Braddock's Defeat

Braddock's expedition was just one of a massive British offensive against the French in North America in the summer of 1755. As commander-in-chief of the British Army in America, General Braddock led the main thrust against the Ohio Country with a column some 2,100 strong. Braddock's command consisted of two regular line regiments, the 44th and 48th with about 1,350 men, and about 500 regular soldiers and militiamen from several British American colonies, along with artillery and other support troops. With these men Braddock expected to seize Fort Duquesne easily, and then push on to capture a series of French forts, eventually reaching Fort Niagara.

Setting out from Fort Cumberland in Maryland on May 29, 1755, the expedition faced an enormous challenge of moving a large body of men with equipment, provisions, and heavy cannon, across the densely wooded Allegheny Mountains and into western Pennsylvania, a journey of about 110 miles. The expedition progressed slowly due to a shortage of healthy draft animals, and because Braddock considered making a road to Fort Duquesne a priority. To speed up movement, Braddock split his men into a "flying column" of about 1,300 men which he commanded and a supply column of 800 men following behind.

Meanwhile, at Fort Duquesne, the French garrison consisted of only about 250 regulars and Canadian militia, with about 640 Indian allies camped outside the fort. Claude-Pierre Pécaudy de Contrecœur, the Canadian Commander, received reports from Indian scouting parties that the British were on their way to besiege the fort. He realised that his fort could not withstand Braddock's cannon, and decided to launch an ambush of Braddock's army as he crossed the Monongahela River.

On July 9, 1755, Braddock's men crossed the Monongahela without opposition. About 10 miles south of Fort Duquesne, the advance guard of 300 grenadiers and colonials with two cannon under Lieutenant Colonel Thomas Gage began to move ahead, and unexpectedly came upon the French and Indians, who were hurrying to the river, behind schedule and too late to set the ambush.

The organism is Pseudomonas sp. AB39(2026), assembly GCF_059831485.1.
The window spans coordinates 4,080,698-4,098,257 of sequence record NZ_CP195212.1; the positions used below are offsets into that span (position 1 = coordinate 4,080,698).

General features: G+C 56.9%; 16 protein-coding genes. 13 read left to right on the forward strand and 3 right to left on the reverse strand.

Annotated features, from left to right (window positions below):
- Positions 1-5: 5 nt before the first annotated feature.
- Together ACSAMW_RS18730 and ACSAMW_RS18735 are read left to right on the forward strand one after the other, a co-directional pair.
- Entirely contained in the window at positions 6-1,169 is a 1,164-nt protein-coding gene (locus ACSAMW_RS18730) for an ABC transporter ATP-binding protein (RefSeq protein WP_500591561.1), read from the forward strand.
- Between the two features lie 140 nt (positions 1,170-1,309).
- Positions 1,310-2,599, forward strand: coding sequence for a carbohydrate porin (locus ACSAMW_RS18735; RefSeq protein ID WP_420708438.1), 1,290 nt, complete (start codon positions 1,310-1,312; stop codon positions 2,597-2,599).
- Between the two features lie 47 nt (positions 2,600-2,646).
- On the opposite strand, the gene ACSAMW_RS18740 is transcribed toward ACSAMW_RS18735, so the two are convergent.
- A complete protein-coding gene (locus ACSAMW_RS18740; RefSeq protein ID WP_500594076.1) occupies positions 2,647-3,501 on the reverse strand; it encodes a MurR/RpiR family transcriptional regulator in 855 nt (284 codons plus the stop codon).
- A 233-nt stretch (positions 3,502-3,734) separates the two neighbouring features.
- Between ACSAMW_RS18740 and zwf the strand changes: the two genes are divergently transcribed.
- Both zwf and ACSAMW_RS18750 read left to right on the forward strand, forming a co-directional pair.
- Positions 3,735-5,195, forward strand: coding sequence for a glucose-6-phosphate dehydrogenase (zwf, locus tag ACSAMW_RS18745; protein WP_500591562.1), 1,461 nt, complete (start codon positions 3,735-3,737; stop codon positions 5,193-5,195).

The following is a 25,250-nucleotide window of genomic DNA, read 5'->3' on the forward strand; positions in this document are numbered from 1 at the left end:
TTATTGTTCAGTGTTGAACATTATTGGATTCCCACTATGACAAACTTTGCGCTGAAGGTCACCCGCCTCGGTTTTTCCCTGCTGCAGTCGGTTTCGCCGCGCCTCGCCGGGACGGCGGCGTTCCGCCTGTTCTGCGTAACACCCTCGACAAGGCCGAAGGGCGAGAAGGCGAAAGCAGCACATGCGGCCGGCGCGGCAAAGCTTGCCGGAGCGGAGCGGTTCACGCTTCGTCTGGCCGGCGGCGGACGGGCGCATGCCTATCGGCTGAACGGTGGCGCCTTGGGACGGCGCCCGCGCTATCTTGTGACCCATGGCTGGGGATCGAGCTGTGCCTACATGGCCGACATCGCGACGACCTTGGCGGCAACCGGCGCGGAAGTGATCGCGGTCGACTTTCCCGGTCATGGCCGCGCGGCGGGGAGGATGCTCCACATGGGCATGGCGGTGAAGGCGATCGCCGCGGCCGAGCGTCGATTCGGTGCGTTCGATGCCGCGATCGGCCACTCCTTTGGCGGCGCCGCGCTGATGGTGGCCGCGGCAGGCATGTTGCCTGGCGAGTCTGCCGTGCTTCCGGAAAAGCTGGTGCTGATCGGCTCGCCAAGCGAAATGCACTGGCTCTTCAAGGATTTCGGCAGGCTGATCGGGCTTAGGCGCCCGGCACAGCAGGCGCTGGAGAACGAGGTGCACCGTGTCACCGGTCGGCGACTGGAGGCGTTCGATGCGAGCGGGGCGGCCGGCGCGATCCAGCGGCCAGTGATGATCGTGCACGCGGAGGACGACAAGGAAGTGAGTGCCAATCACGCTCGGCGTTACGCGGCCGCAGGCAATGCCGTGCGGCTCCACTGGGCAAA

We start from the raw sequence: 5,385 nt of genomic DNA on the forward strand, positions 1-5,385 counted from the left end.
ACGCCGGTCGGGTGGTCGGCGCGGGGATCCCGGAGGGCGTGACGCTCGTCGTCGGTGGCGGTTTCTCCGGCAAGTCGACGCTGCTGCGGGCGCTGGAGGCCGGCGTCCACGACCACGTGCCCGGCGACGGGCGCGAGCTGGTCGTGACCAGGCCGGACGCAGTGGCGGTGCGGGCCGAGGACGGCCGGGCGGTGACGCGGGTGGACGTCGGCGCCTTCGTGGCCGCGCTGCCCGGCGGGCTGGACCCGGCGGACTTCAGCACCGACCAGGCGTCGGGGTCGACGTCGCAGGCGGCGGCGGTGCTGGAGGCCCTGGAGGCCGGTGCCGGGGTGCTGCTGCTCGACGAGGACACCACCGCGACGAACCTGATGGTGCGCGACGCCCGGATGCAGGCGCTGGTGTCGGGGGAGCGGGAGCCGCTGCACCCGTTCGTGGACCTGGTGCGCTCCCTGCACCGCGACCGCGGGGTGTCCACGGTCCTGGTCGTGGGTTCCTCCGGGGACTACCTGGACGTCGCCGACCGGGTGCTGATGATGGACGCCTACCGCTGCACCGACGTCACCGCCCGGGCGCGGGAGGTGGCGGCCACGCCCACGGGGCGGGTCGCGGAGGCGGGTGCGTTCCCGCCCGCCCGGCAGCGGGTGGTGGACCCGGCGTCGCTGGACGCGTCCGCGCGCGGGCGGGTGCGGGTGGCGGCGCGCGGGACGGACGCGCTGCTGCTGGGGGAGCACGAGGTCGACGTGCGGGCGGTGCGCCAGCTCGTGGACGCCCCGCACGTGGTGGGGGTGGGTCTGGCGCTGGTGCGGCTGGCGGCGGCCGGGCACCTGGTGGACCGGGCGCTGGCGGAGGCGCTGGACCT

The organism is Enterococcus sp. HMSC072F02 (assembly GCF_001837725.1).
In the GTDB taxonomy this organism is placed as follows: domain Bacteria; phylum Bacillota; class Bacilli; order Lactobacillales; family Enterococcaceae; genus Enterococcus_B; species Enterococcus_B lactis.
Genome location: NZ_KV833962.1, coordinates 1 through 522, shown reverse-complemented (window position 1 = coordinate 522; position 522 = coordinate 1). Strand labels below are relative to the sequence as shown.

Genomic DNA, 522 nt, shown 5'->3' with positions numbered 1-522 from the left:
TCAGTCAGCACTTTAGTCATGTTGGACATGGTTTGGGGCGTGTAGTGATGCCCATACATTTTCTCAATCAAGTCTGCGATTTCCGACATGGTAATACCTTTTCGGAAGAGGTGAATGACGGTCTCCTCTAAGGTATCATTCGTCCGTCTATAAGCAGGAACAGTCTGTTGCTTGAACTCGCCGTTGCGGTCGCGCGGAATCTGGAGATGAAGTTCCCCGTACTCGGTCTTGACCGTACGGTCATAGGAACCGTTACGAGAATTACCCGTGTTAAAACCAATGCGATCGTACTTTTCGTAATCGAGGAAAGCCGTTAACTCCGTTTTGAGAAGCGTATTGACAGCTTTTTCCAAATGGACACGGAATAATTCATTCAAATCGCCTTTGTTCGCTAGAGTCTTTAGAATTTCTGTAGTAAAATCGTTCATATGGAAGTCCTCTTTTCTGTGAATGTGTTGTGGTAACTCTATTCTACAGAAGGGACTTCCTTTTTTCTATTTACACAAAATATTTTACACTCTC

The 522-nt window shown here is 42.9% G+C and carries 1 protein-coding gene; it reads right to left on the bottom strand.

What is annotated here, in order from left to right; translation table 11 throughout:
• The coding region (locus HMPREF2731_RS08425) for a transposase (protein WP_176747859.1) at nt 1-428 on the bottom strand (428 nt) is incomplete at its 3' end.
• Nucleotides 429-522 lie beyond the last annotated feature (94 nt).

In the skirmish that followed between Gage's soldiers and the French Gommander, Beaujeu, was killed by the first volley of musket fire from the grenadiers. The battle, known as the Battle of the Monongahela, or the Battle of the Wilderness, or just Braddock's Defeat, was officially begun.

After an exchange of fire, Gage's advance group fell back. In the narrow confines of the road, they collided with the main body of Braddock's force, which had advanced rapidly when the shots were heard. The entire column dissolved in disorder as the Canadian militamen and Indians enveloped them and continued to snipe at the British flanks from the woods on the sides of the road. At this time, the French regulars began advancing along the road and began to push the British back.

Following Braddock's example, the officers kept trying to reform units into regular order within the confines of the road, mostly in vain and simply providing targets for their concealed enemy. After several hours of intense combat, Braddock was shot off his horse, and effective resistance collapsed.

By sunset, the surviving British and colonial forces were fleeing back down the road they had built. Braddock died of his wounds during the long retreat, and on July 13, was buried beneath the road that his army had built on the way to Fort Duquesne. The retreating army marched over his grave to hide it from the Indians. Years later his remains were found by a road crew repairing the Braddock Road, and his body was moved within the Fort Necessity Parklands, and the grave properly marked.

Of the approximately 1,300 men Braddock had led into battle, 456 were killed and 422 wounded. The Commissioned officers were prime targets and suffered greatly: out of 86 officers, 26 were killed and 37 wounded. Of the 50 or so women that accompanied the British column as maids and cooks, only 4 survived. The French and Canadians reported 8 killed and 4 wounded; their Indian allies lost 15 killed and 12 wounded.

George Washington, then just 23, took command of the survivors. He ordered the destruction of supplies and cannon before withdrawing, burning about 150 wagons on the spot. Ironically, at this point the defeated, demoralized and disorganised British forces still outnumbered their opponents. The French and Indians did not pursue because the Indians were engaged with looting and scalping. Dumas, who had taken command of the French after Beaujeu was killed, realized the British were utterly defeated but didn't have enough of a force to continue an organized pursuit.

It has been written that Braddock's defeat was a major setback for the British in the early stages of the war with France and has been described as one of the most disastrous defeats for the British in the 18th century.


This acrylic painting was created in 2011. The size of the original is 36 X 48 and is painted on stretched canvas.

The Original Braddock's Defeat is for sale, and the 36 X 48 inch canvas is available for $3000.






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